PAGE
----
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What is This Awesomeness? - 99%

__Ziltoid__, February 1st, 2011

Well this album is a doozy. For the second straight week, I’ve chosen to stray away from my beloved death metal to bring you something different from my norm. This week, I’m writing about an Ulver album, which could mean literally anything from raw black metal to trip hop with a saxophone. However, I’m still unable to pinpoint what label to use for Ulver’s 2005 album, Blood Inside, which just happens to be one of my personal favorite albums of all time.

This can only be defined as an ethereal experience. That is what I’ve been able to conclude after listening to this album for such a long time. Blood Inside starts off with the methodically plodding, yet ever-ascending opening track in ‘Dressed in Black,’ which reaches its apex not only with continuously accelerating cymbal hits, but downright loony sounds that just leave a feeling of “what the fuck” in your mind. Don’t worry, though, it’s the good kind of “what the fuck.” All of the sheer unorthodoxy and absurdity of everything just become so much more perplexing when you realize that all of it works perfectly together. This is an album that takes any other preconceived notions of music and throws them out the window in the most creative of fashions.

Of course, creativity is at it’s best with constraints. If anything, creativity is pointless without a premise to work within the confines of, because otherwise, it’s just randomness for randomness’ sake. Ulver utilizes constraints in a very subtle way in that they stick to very simple instrumental arrangements, with very simple drum rhythms, basslines, and guitar parts (although those are scarce on this album). But what Ulver does with these simple layers is combine them in such a unique way to make what seems like a magical journey. That guitar solo on ‘For the Love of God’ is not going to impress anyone technically, but it’s placement and composition in the context of the song makes it mesmerizing, especially in conjunction with the rest of the atmosphere that’s developed by the vast arrays of synthesized noises.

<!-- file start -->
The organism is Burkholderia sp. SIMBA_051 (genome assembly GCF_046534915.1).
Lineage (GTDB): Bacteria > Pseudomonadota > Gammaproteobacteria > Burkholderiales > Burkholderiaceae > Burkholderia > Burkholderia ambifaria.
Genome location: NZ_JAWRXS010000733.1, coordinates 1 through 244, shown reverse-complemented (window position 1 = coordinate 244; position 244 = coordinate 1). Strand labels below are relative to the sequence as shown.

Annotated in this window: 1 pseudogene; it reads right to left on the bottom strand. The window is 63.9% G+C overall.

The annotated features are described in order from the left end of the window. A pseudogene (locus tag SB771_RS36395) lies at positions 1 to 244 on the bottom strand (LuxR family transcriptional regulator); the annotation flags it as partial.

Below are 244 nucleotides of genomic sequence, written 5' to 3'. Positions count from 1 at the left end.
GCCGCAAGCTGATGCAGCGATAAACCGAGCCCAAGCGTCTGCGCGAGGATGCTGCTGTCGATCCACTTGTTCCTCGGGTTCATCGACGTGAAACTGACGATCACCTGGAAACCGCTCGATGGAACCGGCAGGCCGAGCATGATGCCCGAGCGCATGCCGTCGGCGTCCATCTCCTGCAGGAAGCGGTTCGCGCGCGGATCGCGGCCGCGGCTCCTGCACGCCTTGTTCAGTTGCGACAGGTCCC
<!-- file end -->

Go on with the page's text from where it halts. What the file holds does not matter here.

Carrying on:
These noises are really the defining musical characteristic of this album. They are the supposed randomness, the quirkiness, and the abstract quality that some people can’t quite seem to grasp. But the role they play here is absolutely crucial in that they define the atmosphere by creating a surreal sound that distinguishes itself from all other forms of music, and by being utilized in the perfect way in the composition, whether it’s by adding a distinctive melody in the background to work as counterpoint to Garm’s luscious vocal performance, or by taking center stage and creating a majestic wall of chaotic oddity that creates a beautiful soundscape in your mind as you listen in, wondering what exactly is going on and why you enjoy it.

Speaking of Garm, he does a phenomenal job here, easily delivering the best vocal performance of his career. He utilizes his vocal abilities to perfect effect by creating soothing vocal melodies while also giving his voice a very rhythmic feel, especially in ‘Christmas’ and ‘The Truth.’ Those two also happen to be my favorite songs on the album.